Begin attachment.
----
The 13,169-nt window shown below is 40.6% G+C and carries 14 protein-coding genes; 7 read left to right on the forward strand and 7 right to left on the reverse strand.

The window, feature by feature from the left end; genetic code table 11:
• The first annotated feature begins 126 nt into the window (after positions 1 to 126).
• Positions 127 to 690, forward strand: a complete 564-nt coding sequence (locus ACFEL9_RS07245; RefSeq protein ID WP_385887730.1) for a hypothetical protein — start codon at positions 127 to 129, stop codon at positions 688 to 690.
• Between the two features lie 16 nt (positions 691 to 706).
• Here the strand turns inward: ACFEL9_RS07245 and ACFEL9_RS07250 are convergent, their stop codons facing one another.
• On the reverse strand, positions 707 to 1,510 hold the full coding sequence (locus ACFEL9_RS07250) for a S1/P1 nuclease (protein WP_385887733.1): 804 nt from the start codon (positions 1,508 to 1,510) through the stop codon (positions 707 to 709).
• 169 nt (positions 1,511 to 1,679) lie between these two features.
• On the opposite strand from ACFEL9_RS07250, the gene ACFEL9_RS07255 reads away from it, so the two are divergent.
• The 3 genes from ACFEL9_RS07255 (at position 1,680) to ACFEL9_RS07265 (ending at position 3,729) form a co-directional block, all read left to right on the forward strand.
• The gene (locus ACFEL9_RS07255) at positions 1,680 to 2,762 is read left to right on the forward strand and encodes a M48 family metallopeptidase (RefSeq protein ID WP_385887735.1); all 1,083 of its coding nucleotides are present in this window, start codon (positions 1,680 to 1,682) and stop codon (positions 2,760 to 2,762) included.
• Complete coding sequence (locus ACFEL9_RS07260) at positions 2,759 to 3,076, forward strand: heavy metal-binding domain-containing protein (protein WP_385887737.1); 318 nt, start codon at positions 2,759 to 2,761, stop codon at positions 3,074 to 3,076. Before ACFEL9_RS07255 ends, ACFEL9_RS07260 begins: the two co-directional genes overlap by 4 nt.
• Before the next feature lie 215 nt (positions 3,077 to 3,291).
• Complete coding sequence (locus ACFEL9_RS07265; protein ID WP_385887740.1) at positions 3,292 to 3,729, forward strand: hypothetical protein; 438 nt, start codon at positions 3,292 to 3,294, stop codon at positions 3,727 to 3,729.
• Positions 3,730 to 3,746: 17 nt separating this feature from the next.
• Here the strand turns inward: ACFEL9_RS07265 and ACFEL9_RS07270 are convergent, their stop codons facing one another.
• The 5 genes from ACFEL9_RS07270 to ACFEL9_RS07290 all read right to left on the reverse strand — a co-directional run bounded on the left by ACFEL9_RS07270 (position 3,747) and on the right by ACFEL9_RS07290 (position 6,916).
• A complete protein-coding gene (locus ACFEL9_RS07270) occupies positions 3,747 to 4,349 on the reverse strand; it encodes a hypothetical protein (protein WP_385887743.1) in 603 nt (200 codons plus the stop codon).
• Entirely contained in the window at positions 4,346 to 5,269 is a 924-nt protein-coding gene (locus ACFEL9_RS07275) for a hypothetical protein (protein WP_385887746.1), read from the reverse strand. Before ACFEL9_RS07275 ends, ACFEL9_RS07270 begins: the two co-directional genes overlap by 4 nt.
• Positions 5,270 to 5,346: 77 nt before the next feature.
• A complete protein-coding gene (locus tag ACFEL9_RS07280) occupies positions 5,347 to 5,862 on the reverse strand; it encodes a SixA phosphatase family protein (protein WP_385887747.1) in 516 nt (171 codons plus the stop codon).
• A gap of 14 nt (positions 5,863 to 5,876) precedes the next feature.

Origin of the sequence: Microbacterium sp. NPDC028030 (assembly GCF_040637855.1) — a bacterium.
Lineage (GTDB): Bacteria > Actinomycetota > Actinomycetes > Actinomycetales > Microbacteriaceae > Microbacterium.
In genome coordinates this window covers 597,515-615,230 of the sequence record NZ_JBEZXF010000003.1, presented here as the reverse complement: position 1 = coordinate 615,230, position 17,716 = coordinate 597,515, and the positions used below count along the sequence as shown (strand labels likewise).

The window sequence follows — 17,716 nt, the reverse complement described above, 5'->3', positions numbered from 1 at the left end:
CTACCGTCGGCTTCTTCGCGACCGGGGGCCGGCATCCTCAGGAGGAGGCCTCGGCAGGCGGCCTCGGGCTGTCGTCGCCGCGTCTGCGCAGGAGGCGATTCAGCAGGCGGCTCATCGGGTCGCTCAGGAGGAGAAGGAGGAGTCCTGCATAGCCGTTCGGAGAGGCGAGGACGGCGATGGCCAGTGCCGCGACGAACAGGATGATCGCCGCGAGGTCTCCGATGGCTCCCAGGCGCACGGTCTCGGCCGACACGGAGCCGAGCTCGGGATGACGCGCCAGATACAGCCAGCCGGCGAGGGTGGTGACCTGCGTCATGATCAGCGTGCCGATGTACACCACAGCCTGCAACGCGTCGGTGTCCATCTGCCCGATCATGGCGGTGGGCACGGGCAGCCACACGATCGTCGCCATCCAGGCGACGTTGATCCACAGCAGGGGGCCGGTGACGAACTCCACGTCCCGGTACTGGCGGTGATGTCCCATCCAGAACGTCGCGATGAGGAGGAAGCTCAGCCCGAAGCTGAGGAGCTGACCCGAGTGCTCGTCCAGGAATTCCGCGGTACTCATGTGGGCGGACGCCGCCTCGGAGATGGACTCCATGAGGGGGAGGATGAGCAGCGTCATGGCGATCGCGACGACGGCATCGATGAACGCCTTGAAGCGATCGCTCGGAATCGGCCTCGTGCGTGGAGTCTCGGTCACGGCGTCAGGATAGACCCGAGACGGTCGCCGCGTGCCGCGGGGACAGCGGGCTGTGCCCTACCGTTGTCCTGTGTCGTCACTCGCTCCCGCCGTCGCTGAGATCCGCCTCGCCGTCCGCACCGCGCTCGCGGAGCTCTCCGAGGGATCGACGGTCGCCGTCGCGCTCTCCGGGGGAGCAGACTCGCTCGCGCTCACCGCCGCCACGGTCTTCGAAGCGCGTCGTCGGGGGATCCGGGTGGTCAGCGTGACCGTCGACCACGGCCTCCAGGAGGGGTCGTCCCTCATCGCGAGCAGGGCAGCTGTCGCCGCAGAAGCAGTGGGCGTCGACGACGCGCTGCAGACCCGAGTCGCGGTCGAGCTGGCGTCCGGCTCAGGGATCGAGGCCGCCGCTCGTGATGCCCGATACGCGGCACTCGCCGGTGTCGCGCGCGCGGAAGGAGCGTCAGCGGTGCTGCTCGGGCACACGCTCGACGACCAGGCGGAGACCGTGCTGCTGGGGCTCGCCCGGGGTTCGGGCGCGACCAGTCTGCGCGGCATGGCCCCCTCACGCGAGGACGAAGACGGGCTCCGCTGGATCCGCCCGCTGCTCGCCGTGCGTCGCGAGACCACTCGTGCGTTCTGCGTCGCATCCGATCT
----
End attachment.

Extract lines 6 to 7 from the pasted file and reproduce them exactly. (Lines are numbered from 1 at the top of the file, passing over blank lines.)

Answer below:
• Here the strand turns inward: ACFEL9_RS07245 and ACFEL9_RS07250 are convergent, their stop codons facing one another.
• On the reverse strand, positions 707 to 1,510 hold the full coding sequence (locus ACFEL9_RS07250) for a S1/P1 nuclease (protein WP_385887733.1): 804 nt from the start codon (positions 1,508 to 1,510) through the stop codon (positions 707 to 709).